The Horsefly Bites
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Bees & Wasps | Jelly Fish |
The horsefly's mouth works in a
scissor-like fashion to slash open the skin, so that the blood
seeps out and the fly can lick it up.
This makes bites initially much
more painful than mosquito bites. When attacking
humans, they generally prefer the head and upper body.
Protection: As well as
covering up, insect repellent — permethrin and DEET — will deter
Worst-case scenario: In
Africa, Asia and South America, horseflies are thought to spread
Expert view: Catti Moss
"When a horsefly bites, you really feel it."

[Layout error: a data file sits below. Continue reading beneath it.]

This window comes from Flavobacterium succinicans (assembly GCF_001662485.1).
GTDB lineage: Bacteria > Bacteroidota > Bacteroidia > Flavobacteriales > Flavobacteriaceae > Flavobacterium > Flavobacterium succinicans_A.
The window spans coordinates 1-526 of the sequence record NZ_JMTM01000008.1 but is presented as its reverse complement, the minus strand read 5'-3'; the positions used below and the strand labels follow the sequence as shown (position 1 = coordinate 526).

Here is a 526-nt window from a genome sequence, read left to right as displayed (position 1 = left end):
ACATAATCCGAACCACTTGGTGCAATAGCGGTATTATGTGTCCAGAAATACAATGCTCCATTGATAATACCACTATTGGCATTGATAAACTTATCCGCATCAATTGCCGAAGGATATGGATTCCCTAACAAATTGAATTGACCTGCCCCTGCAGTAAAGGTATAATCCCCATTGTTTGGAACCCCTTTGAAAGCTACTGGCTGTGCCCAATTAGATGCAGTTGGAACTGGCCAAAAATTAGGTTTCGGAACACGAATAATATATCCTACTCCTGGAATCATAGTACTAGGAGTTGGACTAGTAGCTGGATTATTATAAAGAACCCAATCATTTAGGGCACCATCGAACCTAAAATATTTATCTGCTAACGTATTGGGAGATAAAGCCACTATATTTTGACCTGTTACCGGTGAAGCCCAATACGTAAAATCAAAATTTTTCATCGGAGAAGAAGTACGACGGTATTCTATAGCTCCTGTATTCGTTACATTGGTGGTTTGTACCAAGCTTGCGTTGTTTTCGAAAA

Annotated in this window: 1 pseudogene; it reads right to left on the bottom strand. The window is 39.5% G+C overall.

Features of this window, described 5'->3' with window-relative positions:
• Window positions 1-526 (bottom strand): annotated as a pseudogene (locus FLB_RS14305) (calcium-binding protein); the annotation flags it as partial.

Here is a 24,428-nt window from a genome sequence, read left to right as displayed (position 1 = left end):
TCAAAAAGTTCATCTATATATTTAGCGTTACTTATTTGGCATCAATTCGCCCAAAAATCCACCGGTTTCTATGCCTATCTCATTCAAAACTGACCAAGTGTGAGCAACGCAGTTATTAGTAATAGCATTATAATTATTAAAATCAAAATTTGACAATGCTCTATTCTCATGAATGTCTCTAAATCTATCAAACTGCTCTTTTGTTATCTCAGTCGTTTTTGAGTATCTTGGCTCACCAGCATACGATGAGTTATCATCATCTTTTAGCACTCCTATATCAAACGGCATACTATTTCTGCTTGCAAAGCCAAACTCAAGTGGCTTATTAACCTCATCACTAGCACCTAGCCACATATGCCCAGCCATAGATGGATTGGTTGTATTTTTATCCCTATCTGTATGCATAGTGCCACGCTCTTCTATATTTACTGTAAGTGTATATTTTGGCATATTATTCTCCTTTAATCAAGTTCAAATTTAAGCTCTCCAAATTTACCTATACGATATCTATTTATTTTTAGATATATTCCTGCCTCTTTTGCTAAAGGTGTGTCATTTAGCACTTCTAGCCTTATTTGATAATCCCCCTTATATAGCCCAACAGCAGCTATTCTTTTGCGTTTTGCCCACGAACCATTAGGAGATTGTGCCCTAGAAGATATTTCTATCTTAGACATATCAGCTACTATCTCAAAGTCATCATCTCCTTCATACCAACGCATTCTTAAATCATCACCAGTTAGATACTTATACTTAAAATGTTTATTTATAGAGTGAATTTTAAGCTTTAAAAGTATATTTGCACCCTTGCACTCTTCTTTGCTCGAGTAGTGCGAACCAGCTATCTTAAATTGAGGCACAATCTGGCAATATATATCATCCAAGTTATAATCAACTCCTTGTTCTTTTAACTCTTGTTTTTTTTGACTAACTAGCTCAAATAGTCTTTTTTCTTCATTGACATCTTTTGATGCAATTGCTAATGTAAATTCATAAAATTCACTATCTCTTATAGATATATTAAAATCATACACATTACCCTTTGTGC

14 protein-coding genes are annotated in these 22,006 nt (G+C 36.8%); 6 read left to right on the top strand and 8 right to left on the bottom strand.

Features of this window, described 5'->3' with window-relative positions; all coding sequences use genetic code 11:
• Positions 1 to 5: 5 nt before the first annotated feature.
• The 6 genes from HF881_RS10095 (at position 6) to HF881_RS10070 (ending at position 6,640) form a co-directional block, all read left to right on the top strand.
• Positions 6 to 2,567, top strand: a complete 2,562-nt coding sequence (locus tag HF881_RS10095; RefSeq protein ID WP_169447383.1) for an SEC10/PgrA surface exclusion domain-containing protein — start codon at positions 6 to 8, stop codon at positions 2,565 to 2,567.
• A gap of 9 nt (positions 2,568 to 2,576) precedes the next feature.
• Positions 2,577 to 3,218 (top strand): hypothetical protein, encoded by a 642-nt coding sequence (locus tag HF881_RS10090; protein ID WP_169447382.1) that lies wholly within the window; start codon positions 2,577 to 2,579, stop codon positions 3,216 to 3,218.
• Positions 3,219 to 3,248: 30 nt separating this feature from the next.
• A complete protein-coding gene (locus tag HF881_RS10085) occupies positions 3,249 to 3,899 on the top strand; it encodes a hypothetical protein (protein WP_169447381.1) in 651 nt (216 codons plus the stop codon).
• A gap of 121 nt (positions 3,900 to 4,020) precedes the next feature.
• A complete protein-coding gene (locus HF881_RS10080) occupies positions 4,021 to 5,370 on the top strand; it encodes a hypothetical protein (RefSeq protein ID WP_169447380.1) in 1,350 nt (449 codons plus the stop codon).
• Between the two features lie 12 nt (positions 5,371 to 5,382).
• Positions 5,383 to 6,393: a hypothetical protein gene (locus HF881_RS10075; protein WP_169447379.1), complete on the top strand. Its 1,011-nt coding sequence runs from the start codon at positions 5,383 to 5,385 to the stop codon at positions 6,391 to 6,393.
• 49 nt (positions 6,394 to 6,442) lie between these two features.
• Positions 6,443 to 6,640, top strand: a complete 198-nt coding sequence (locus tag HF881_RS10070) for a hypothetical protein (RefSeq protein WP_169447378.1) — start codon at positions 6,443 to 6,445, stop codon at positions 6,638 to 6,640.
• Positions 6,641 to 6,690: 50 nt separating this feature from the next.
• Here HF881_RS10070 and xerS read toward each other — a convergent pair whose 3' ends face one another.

The bite from a larger specimen
can be painful, especially considering the light,
agile, and airborne nature of the fly. Unlike insects which
surreptitiously puncture the skin with needle-like organs, horse
flies have mandibles like tiny serrated scimitars, which they
use to rip and/or slice flesh apart. This causes the blood to
seep out as the horsefly licks it up. They may even carve a
chunk completely out of the victim, to be digested at its
The horsefly's modus operandi is less
secretive than that of its mosquito counterparts, although it
still aims to escape before pain signals reach their mark's
sphere of awareness. Moreover, the pain of a horsefly bite may
mean that the victim is more concerned with assessing and
repairing the wound, than finding and swatting the interloper.